Tuesday, April 20, 2010
We all know how Nigella Lawson likes to sexify cooking. Using words like "glistening", "oozing", "luxurious" and "glorious".
Well she described this honeycomb recipe of hers as resulting in "glinting shards of shattering honeycomb". I hate to admit it but that's exactly what I ended up with. There really is no other way to describe it, or talk about it. All I can give you is the guarantee that if you give this to your friends, they will be friends for life. I'll let the pictures do the talking.
Thanks to the delicious Nigella Lawson and her "How to Be a Domestic Goddess"
200g caster sugar
4 tablespoons golden syrup
1 tablespoon bicarb soda
Grease a 21cm square tin generously with butter. Off the heat, mix the sugar and golden syrup in a heavy bottomed saucepan, then put over a medium to low flame and simmer for 3-4 minutes. The mixture is ready to come off the heat when it's a thick bubbling mass, the colour of rusty caramel - no darker.
Take off the heat and quickly whisk in the bicarb and watch the caramel foam up in a sudsy and opaque golden cloud. Pour into the tin and leave to set. This takes a few hours. Then you can try and cut it but the best way of treating this is to bash it into pieces.
You can dip it in chocolate if you like, or sprinkle onto ice cream.
When will the real Autumn come! Everyday I try on a different jacket then end up taking it off ten minutes later, red in the face with the heat. I have a theory that if you start wearing summer clothes in Spring the weather will warm up. So maybe if I start making Autumn style foods now then perhaps it will cool down just a smidge and I won't feel so silly about eating soup while its 26 degrees.
I went through a stage about a year ago. Just like one of those phases children go through where they don't take off their batman costume for a month, or they cut all their hair off or refuse to eat anything that doesn't start with the letter B (i've also known adults to take this up). Anyway my particular brand of phase was lentil obsession. Lentils, lentils, lentils all the time, lentil salads, soups, bakes, pastas, any recipe I could get my hand on. They are just so terrific for you and keep you full between lunch and dinner. I think I overdid it just a touch and couldn't stand the sight of them for a good six months. Well now I'm back on the lentil brick road and you should join me.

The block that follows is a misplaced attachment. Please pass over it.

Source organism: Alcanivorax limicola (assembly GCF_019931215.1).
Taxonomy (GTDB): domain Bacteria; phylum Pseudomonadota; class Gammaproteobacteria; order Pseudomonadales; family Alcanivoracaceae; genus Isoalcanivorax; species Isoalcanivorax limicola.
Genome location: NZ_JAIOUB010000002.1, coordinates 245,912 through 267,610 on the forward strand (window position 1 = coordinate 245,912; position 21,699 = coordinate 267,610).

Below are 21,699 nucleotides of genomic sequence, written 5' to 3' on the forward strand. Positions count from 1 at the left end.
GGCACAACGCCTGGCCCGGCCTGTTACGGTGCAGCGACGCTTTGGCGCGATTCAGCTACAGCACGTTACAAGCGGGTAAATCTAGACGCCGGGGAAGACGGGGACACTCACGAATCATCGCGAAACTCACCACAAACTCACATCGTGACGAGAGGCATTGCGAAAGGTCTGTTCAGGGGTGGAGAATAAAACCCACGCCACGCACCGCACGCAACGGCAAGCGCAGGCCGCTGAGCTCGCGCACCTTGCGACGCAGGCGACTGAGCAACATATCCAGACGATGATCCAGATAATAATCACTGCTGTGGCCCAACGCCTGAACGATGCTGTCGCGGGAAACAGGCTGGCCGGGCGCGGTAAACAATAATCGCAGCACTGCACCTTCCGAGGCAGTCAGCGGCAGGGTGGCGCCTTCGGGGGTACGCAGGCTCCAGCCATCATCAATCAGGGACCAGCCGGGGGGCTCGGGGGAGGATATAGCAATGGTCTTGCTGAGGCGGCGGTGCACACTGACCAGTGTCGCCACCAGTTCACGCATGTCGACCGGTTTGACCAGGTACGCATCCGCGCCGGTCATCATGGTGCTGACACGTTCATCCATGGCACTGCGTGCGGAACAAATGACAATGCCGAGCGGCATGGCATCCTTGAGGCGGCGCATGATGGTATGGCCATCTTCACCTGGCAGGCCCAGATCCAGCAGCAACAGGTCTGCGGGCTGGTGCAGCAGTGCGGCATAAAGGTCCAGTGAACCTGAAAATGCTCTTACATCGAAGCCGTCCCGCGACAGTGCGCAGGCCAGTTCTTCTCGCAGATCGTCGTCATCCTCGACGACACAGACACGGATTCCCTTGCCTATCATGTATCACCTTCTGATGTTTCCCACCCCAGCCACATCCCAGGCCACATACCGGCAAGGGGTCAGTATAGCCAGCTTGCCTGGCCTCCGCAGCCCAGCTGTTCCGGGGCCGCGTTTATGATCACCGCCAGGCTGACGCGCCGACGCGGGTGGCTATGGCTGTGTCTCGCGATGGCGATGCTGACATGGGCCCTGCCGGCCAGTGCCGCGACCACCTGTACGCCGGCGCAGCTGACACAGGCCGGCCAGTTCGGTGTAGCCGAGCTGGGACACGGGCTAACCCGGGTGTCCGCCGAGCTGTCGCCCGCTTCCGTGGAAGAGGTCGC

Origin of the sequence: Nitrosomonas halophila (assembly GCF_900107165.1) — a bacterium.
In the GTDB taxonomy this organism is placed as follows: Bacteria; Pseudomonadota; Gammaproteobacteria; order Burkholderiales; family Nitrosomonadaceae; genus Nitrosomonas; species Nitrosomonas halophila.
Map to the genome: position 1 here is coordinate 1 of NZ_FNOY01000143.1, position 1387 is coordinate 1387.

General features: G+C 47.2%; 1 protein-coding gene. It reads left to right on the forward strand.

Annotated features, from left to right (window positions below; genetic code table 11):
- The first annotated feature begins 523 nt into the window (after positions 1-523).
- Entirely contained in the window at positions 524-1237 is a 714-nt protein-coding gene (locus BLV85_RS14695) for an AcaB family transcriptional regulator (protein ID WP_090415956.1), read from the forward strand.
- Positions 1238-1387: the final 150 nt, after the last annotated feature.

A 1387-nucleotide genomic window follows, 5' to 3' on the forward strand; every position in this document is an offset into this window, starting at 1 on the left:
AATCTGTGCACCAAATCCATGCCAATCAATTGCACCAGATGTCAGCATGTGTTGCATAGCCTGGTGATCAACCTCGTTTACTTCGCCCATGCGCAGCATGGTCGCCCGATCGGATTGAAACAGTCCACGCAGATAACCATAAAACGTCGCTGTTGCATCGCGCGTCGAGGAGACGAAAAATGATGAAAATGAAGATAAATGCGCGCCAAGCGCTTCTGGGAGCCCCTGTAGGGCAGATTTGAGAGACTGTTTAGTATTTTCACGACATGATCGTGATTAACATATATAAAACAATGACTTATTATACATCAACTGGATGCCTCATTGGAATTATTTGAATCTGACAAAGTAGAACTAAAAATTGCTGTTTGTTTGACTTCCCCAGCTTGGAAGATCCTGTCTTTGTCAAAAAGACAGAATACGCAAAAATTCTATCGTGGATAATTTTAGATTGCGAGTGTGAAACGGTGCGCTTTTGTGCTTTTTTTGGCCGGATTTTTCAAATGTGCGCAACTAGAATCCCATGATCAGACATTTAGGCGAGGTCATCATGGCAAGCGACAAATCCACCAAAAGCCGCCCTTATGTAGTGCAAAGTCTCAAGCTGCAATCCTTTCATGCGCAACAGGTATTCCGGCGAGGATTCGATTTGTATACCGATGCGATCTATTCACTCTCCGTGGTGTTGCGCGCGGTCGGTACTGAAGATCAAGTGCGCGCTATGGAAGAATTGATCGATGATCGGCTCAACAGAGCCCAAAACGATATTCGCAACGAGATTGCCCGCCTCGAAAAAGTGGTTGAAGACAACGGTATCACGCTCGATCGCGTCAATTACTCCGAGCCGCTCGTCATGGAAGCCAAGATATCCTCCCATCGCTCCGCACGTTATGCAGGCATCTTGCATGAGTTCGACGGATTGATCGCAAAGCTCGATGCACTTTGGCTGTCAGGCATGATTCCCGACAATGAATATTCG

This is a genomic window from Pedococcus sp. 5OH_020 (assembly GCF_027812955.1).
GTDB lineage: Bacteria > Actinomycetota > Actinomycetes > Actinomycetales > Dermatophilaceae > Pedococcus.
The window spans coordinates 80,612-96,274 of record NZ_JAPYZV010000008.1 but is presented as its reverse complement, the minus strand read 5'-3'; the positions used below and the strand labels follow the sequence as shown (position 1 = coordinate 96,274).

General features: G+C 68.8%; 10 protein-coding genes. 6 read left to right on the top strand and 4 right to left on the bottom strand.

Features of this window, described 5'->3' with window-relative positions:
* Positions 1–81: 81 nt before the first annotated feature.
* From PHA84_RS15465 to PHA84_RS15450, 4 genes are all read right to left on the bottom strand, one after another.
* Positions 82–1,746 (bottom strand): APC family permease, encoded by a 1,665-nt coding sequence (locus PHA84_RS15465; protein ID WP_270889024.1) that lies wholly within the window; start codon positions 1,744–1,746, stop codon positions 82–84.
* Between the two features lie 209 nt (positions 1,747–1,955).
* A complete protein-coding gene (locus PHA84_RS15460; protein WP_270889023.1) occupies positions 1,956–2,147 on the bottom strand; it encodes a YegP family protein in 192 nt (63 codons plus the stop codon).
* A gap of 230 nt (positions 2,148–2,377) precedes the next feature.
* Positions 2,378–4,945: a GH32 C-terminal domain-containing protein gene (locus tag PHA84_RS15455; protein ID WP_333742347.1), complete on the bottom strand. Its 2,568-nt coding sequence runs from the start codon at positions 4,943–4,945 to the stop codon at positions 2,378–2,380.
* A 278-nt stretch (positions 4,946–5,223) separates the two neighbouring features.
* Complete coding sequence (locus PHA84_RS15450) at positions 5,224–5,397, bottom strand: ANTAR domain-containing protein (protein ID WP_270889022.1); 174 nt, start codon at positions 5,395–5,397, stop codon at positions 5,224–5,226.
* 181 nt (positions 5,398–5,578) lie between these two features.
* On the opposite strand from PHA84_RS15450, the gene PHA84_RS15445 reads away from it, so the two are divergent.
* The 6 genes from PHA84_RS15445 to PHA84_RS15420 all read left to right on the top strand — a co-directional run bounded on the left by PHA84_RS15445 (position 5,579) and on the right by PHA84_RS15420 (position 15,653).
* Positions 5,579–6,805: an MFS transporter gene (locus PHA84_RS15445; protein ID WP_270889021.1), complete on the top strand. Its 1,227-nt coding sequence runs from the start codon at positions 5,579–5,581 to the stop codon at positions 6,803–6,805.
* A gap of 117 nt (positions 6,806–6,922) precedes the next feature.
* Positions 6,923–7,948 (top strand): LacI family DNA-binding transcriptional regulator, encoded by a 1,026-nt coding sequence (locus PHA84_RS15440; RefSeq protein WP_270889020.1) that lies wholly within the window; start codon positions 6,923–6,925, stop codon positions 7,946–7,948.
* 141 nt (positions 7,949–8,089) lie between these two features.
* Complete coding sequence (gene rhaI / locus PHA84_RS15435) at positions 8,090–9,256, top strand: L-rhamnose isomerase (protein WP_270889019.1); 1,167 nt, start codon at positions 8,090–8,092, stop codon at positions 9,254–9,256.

Slow roasting tomatoes allows the flavours to caramelise and intensify much more than boiling them or using canned ones. I also prefer to use the whole tomato, seeds and all, to capture every ounce of flavour. Roasting whole garlic has the same effect and squeezing out the warm, golden, sweet roast garlic is a wonderful simple pleasure. Fennel and tomato go together like Sonny and Cher, keep this in your freezer for a cold(er) day. Until then, i'll keep trying on jackets.
Slow Roasted Tomato, Lentil and Fennel Soup:
Adapted From My Own Brain
5 ripe tomatoes, halved
1/4 brown onion, finely diced
3 whole un-peeled garlic cloves
1 can lentils, rinsed and drained
1 cup chicken stock
3/4 teaspoon ground fennel seeds (grind them in a pestle and mortar if you have one on hand)
salt and pepper to taste
basil sprig to garnish
Preheat the oven to 150 degrees C. Place the garlic and tomatoes skin side down on a parchment lined baking tray and sprinkle them with sea salt and cracked black pepper. Bake for one hour and ten minutes until the tomatoes are very soft.
Saute the onion in a large pot with some olive oil until browned. Peel the garlic cloves to reveal the soft garlic inside and place in a food processor with the tomatoes and the stock. Pulse to a puree (but not too smooth) and add to the pot with the onions. Stir over medium heat and add lentils, crushed fennel seeds and salt and pepper to taste. Simmer for 10 minutes and serve with a sprig of fresh basil and crusty bread. Keep in a sealed container in the fridge or freezer.
Sunday, April 18, 2010
Salted caramel is unlike anything else. It adds depth to sweetness and imparts an intense flavour that reminds me of nearly burnt sugar, the caramelised, ultra-chewy type that you find on the edge of homemade caramel slice.
Everyone has popped popcorn out of those microwave bags. I'm not saying they're not great because they are! There is not a lot better than shovelling piping hot, buttery, salty popcorn into your mouth while glued to a trashy - albeit excellent - reality TV show such as My Kitchen Rules. I remember eating popcorn bars at school drizzled with caramel and chocolate (that smelled slightly of white-out which I thought was quite cool rather than extremely gross). Although popcorn popped from plain kernels is pretty bland if there's no extra ingredient to give it a lift. Incoming salty condensed milk. A huge amount of caramel corn is a bit sickening after a while, but somehow the salt stops all that and increases the desire to keep going until you burst!